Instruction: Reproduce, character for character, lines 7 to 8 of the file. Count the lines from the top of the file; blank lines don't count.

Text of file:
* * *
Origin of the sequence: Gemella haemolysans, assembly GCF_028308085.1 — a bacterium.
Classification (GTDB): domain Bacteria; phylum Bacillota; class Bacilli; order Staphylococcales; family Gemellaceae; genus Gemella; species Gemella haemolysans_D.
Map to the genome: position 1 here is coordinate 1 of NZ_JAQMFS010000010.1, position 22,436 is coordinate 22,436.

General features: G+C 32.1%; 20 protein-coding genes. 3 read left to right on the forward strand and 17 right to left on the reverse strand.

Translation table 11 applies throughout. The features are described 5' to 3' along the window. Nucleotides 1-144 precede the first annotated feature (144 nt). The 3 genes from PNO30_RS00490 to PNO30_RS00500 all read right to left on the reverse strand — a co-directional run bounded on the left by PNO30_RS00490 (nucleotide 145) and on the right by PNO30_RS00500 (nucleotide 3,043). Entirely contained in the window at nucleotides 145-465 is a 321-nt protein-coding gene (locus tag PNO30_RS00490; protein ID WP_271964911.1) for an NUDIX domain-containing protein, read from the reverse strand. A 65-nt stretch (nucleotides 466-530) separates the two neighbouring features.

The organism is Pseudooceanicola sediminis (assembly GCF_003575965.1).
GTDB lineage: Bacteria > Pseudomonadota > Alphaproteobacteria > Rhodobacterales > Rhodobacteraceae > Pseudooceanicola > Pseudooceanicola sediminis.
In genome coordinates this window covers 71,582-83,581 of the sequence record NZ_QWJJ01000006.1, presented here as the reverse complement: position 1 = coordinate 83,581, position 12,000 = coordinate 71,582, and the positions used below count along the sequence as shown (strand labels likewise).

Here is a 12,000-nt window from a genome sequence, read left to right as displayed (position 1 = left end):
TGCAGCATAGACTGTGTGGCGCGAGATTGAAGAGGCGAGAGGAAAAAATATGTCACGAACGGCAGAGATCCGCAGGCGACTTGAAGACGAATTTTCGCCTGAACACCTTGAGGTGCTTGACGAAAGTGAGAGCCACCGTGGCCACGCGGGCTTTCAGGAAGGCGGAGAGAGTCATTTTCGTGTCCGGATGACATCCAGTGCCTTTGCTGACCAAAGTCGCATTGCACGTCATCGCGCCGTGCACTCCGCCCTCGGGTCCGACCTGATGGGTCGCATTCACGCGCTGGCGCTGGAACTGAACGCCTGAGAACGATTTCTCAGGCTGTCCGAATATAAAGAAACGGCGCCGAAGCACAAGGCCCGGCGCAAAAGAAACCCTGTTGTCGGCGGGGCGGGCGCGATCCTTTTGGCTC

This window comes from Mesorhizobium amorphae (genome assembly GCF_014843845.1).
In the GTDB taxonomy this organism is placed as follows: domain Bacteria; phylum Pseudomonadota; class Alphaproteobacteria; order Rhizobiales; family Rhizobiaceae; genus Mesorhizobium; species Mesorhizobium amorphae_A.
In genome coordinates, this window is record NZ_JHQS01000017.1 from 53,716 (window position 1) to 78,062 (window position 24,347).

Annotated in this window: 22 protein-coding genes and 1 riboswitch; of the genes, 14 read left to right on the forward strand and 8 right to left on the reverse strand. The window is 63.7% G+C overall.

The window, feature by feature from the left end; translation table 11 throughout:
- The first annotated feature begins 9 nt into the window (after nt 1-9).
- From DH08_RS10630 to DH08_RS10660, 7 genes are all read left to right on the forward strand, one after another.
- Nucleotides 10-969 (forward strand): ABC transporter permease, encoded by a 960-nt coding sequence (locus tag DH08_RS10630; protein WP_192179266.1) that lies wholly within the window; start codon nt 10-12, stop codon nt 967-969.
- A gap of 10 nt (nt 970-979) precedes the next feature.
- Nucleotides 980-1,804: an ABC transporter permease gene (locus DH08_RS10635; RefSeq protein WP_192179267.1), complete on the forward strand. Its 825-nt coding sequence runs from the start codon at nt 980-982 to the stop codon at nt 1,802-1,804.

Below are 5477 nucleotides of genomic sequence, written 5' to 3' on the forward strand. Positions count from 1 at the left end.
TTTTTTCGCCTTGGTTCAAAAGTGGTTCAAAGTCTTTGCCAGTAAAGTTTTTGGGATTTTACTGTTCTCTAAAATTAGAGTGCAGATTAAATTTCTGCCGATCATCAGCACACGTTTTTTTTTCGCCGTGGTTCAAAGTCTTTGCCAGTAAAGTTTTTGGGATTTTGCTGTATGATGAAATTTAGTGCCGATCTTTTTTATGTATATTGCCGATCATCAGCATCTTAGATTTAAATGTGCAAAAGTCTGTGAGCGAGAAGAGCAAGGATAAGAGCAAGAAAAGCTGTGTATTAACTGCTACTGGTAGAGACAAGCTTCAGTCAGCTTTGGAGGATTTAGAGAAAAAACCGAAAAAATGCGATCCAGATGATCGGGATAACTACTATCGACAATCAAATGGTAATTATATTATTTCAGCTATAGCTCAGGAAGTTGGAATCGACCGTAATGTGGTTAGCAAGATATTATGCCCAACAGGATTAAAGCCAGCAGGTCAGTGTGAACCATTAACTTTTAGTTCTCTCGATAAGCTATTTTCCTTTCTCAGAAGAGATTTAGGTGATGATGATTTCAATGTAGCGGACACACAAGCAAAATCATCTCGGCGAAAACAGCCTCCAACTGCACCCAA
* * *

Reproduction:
GTDB lineage: Bacteria > Pseudomonadota > Alphaproteobacteria > Rhodobacterales > Rhodobacteraceae > Pseudooceanicola > Pseudooceanicola sediminis.
In genome coordinates this window covers 71,582-83,581 of the sequence record NZ_QWJJ01000006.1, presented here as the reverse complement: position 1 = coordinate 83,581, position 12,000 = coordinate 71,582, and the positions used below count along the sequence as shown (strand labels likewise).